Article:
Written by John Fordham
Jamie Cullum wisecracked to the late-night Promenaders that he’d thought the BBC’s invitation must have meant playing warm-up piano in the foyer. Similarly, eight years ago he would say he looked forward to his Pizza Express gigs for the free pizza. His self-deprecation about his star quality doesn’t sound disingenuous, however. The no-longer-twentysomething still hurls himself into a show as if he wants nothing more than for the crowd to go home happy, which it manifestly did.
Full TV guideCullum careered through 90 minutes of standards and originals with a gusto more like the Proms’ Last Night than week seven – backed by an efficiently funky quartet, and spurred and canoodled by the jazz-adaptable Heritage Orchestra under Jules Buckley. The opening All at Sea was ushered in with warbling flutes, rumbling timpanis and muted trumpets – an atmosphere briefly mirrored by Cullum’s opening notes, before he was on his feet, cranking up the heat with jackhammering, rock- piano chords.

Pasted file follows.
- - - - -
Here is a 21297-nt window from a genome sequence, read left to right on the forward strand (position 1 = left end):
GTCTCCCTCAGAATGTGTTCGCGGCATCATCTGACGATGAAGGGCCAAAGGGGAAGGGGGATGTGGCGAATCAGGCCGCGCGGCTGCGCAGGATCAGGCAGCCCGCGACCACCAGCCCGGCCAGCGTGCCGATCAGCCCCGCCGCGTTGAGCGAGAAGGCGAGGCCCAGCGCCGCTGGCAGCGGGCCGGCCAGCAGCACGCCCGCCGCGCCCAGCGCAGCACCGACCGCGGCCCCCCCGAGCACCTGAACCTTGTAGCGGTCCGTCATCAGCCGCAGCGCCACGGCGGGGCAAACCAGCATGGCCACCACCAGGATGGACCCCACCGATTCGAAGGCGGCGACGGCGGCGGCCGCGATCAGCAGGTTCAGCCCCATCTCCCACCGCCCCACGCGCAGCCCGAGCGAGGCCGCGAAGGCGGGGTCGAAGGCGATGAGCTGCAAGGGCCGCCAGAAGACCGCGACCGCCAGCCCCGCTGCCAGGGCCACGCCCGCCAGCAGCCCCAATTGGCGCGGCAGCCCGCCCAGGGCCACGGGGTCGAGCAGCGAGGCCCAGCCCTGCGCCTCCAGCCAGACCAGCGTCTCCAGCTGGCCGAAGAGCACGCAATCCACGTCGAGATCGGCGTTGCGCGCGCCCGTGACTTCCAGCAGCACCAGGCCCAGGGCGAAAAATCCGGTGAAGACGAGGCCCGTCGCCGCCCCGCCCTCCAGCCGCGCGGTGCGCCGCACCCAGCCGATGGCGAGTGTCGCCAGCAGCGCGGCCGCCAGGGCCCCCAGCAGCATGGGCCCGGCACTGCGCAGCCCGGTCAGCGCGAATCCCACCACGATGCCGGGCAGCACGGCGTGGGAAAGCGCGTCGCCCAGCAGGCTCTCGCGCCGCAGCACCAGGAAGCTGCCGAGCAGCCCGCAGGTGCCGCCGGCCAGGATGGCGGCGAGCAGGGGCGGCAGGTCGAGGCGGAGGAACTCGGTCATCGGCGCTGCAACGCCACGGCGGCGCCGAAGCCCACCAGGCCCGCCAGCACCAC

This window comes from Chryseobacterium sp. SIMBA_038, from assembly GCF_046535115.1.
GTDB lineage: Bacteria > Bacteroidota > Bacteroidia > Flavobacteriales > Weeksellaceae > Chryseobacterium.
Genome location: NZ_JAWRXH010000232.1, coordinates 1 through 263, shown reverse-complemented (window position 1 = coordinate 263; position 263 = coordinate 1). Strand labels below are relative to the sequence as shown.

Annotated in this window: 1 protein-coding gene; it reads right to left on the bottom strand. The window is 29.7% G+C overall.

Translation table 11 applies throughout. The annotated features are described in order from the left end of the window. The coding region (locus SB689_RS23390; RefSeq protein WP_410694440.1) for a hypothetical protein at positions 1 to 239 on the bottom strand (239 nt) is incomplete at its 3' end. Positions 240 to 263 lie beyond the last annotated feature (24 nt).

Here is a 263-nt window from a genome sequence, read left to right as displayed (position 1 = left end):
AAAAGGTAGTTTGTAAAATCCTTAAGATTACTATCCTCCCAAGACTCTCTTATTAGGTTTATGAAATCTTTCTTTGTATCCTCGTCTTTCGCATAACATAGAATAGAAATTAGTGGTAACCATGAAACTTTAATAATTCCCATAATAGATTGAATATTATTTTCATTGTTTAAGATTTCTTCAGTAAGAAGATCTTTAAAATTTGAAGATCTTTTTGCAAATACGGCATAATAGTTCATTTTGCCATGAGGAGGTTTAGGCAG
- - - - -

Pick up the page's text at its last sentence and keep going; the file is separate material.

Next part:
Just One of Those Things was a languorous overture turning to rolling swing, driven by a catchy piano hook and trumpeter Rory Simmons’s elegant variations. Cullum delivered the funky Get Your Way while standing on top of the piano, then let a boldly reharmonised If I Ruled the World coalesce out of drum tattoos and whistling-wind sounds. It was a wistful, sometimes hymnal version, and one of the night’s most haunting episodes – alongside a sumptuous, strings-embraced account of What a Difference a Day Made, and a lucidly simple and delicate version of Blame It On My Youth, accompanied only by one-man-orchestra guitarist Martin Taylor. Twentysomething was a brassy swinger jostling with interlocking horn riffs, It Ain’t Necessarily So an exuberant brass-band stomp; then an assortment of hand-clapping shout-ups culminated in a holy-rolling Ray Charlesian finale to These Are the Days, before Cullum bowed out pensively and alone on movie-score ballad Gran Torino.
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